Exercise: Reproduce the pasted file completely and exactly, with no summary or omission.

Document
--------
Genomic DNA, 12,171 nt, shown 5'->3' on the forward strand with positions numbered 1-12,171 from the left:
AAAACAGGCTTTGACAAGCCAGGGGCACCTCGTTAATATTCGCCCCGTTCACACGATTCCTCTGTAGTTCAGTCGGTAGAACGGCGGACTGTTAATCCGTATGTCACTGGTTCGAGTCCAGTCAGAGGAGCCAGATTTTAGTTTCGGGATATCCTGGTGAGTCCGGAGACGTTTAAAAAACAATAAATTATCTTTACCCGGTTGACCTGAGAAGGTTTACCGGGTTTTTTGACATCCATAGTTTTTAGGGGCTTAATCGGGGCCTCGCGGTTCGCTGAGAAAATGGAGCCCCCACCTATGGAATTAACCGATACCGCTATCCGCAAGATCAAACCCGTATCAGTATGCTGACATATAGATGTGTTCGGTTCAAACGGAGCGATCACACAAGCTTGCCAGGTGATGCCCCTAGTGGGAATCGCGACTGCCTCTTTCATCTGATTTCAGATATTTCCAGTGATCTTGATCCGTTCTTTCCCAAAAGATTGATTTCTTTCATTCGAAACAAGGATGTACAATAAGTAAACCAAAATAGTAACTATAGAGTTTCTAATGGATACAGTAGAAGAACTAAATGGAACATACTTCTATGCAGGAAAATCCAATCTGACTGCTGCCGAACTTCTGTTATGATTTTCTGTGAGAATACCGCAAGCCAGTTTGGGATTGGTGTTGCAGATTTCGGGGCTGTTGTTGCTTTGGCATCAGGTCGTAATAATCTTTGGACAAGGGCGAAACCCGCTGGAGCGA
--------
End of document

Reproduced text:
Genomic DNA, 12,171 nt, shown 5'->3' on the forward strand with positions numbered 1-12,171 from the left:
AAAACAGGCTTTGACAAGCCAGGGGCACCTCGTTAATATTCGCCCCGTTCACACGATTCCTCTGTAGTTCAGTCGGTAGAACGGCGGACTGTTAATCCGTATGTCACTGGTTCGAGTCCAGTCAGAGGAGCCAGATTTTAGTTTCGGGATATCCTGGTGAGTCCGGAGACGTTTAAAAAACAATAAATTATCTTTACCCGGTTGACCTGAGAAGGTTTACCGGGTTTTTTGACATCCATAGTTTTTAGGGGCTTAATCGGGGCCTCGCGGTTCGCTGAGAAAATGGAGCCCCCACCTATGGAATTAACCGATACCGCTATCCGCAAGATCAAACCCGTATCAGTATGCTGACATATAGATGTGTTCGGTTCAAACGGAGCGATCACACAAGCTTGCCAGGTGATGCCCCTAGTGGGAATCGCGACTGCCTCTTTCATCTGATTTCAGATATTTCCAGTGATCTTGATCCGTTCTTTCCCAAAAGATTGATTTCTTTCATTCGAAACAAGGATGTACAATAAGTAAACCAAAATAGTAACTATAGAGTTTCTAATGGATACAGTAGAAGAACTAAATGGAACATACTTCTATGCAGGAAAATCCAATCTGACTGCTGCCGAACTTCTGTTATGATTTTCTGTGAGAATACCGCAAGCCAGTTTGGGATTGGTGTTGCAGATTTCGGGGCTGTTGTTGCTTTGGCATCAGGTCGTAATAATCTTTGGACAAGGGCGAAACCCGCTGGAGCGA